Mount Fuji


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Fuji, Mount

(fo͞o`jē),

Fujiyama

(fo͞o'jēyä`mä, fo͝ojē`yämä), or

Fuji-san

(fo͞o`jē-sän), volcanic peak, 12,389 ft (3,776 m) high, central Honshu, Japan, in Fuji-Hakone-Izu National Park (472 sq mi/1,222 sq km; est. 1936). The highest mountain in Japan, it is a sacred mountain and the traditional goal of pilgrimage. According to legend, an earthquake created Fuji in 286 B.C. The beauty of the snowcapped symmetrical cone, ringed by lakes and virgin forests, has inspired Japanese poets and painters throughout the centuries. Its last major eruption was in 1707.
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Mount Fuji (Japan)

(religion, spiritualism, and occult)

One of the most recognizable sites in Japan, Mount Fuji is Japan’s highest peak at 12,389 feet, and it is a major reminder of the island’s volcanic past. The near-perfect volcanic cone became a sacred site in prehistoric time, and its natural appeal was integrated into both Shinto and Buddhism. Early activity relative to the mountain included dances performed by young women dressed in white robes reminiscent of the puffs ofsmoke periodically emitted from the volcanic peak. The women were identified with two mythic females known for their beauty and heroism. The mountain also became the home to a number of female shamans/mediums, many of whom resided in the caves near its foot.

Mount Fuji also became a major site for the development of Shugendo, a mountain-based religion that reacted to the attempt to impose Buddhism on Japan in the seventh century CE. Shugendo drew teachings and practices from a wide variety of religions then available in Japan (including tantric Buddhism). Shugendo emerged as a method for developing psychic or spiritual powers. Its practitioners, the Yamabushi (literally, “those who sleep in the mountains”), chose mountains like Fuji as their training grounds. The Yamabushi, who constituted a male fraternity, withdrew from ordinary society, adopted a special diet, and underwent a variety of physical trials. They believed that in the mountains they could be in direct contact with the divine entities who resided there. The Shugendo remained an active religious tradition until the Meiji reforms in the late nineteenth century.

Climbing Mount Fuji became a popular activity over the years. An old path up the mountain, originating in the village of Murayama, was created and dominated through the centuries by the Shugendo. Today, there are four other popular routes to the summit.

In the thirteenth century, legends began to build around Hitoana, a large cave located near Fujinomiya. It was seen as the home of the Bodhisattva Sengen, a female being who was discovered by Nitta Shiro Tadsune (d. 1203), a representative of the shogun. Nitta’s adventures would later be embellished by Japanese fiction writers.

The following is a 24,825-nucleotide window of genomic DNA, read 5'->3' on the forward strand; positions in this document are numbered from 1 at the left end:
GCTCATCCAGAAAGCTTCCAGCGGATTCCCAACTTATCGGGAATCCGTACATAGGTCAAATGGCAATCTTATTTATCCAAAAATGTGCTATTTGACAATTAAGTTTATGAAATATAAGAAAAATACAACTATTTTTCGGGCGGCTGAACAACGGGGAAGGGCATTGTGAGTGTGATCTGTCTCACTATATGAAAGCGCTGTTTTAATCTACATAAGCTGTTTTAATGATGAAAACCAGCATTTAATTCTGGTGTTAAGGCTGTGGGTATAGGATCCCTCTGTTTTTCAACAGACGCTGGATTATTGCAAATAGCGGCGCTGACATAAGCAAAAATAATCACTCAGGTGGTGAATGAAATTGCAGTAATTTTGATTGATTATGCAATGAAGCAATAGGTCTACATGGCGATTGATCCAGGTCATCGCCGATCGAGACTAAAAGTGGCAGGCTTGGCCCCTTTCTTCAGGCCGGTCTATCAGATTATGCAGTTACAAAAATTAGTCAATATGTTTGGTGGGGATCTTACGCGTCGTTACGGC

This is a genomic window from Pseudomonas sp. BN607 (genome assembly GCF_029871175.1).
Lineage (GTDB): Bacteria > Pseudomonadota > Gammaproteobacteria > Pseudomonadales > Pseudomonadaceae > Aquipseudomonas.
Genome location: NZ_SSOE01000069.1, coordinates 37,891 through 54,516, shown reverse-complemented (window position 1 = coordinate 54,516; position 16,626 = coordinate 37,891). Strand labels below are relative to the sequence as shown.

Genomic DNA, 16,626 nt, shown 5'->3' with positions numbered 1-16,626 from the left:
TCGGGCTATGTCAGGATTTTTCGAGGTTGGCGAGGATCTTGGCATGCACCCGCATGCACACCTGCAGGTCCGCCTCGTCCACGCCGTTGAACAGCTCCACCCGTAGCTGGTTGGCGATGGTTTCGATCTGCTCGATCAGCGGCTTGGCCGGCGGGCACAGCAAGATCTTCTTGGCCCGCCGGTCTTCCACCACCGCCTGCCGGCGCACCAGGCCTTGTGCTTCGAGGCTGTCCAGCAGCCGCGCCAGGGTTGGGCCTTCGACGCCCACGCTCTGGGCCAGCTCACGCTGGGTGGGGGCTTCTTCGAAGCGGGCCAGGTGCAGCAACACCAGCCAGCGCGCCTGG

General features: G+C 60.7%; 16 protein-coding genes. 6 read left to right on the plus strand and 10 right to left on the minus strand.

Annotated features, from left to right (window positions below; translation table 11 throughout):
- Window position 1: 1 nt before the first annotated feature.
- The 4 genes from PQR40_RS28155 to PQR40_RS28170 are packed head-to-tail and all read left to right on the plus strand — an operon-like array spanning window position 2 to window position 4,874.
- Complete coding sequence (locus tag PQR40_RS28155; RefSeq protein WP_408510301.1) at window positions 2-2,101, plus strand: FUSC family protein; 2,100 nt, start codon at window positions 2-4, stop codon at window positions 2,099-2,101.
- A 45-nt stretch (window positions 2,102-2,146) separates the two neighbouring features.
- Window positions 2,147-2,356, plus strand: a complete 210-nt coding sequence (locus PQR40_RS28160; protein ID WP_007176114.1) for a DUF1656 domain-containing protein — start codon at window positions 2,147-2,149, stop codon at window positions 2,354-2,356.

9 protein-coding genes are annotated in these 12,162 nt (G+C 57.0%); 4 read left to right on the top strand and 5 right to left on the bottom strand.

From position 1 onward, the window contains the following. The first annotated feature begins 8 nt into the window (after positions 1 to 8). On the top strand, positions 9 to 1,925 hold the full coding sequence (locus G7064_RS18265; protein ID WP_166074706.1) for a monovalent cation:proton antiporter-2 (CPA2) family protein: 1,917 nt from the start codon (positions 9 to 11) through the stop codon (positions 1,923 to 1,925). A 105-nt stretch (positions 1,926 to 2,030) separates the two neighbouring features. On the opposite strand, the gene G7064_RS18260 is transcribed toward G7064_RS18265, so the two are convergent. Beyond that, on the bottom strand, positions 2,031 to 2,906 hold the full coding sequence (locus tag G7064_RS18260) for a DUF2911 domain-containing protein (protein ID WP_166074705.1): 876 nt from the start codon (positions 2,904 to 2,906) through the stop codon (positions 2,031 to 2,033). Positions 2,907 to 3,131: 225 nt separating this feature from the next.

Religious reverence focused on Mount Fuji was significantly elevated in the seventeenth century by the activity of Hasegawa Kakugyo (1541–1646), who settled in Hitoana, lived an ascetic life, and claimed a variety of revelations. These revelations, which included the production of a set of undecipherable symbols, became the focus of Fuji Ko, the cult of Fuji, that exists to the present day. It was perpetuated by Kakugyo’s successors, who brought veneration of the bodhisattva Maitreya, the future Buddha, together with Fuji Ko.

Much to the consternation of Japanese authorities, Fuji Ko spread across Japan and spawned several offshoots, such as the Millennial Fuji Ko. These have survived to the present and even received a boost from the post-World War II secularization of Japanese culture and the promotion of pictures and replicas of the mountain for tourist consumption.

Today, late summer is the most popular time for visiting the mountain. Many people, from mountaineers to religious pilgrims, attempt the climb to the summit. Each of the old routes is now marked by the presence of rest stops. Pilgrims carry a staff, and the station’s name is burned onto the staff as they reach each successive rest point. Paths up the mountain are such that those not otherwise trained in mountain climbing can reach the top.

Sources:

Kasahara, Kazuo. A History of Japanese Religion. Tokyo: Kosei Publishing, 2001.
Uhlenbeck, Chris, and Merel Molenaar. Mount Fuji: Sacred Mountain of Japan. Leiden: Hotei Publishing, 2000.
The Encyclopedia of Religious Phenomena © 2008 Visible Ink Press®. All rights reserved.
The following article is from The Great Soviet Encyclopedia (1979). It might be outdated or ideologically biased.

Fuji, Mount

 

(also Fuji-san, Fujiyama), an active volcano on the island of Honshu. The highest peak in Japan, Mount Fuji reaches an elevation of 3,776 m. It is located 90 km west-southwest of Tokyo.

Mount Fuji is almost a perfect cone. The crater at the summit is 700 m in diameter and approximately 100 m deep. Lateral craters and slag cones are found on the slopes. The volcano covers most of the ancient volcano of Ashitoka, the summit of which emerges on Mount Fuji’s southeastern slope. Since 781, Mount Fuji has erupted 14 times, discharging streams of basalt lava. The last eruption occurred in 1707. Evergreen forests and shrub-covered wasteland are found on the slopes. The summit is covered with snow ten months of the year.

Mount Fuji is considered sacred and attracts tourists and religious pilgrims. A favorite motif in Japanese art, it is depicted in paintings and embroideries and on porcelain ware. Mount Fuji is part of Fuji-Hakone-Izu National Park.

The Great Soviet Encyclopedia, 3rd Edition (1970-1979). © 2010 The Gale Group, Inc. All rights reserved.
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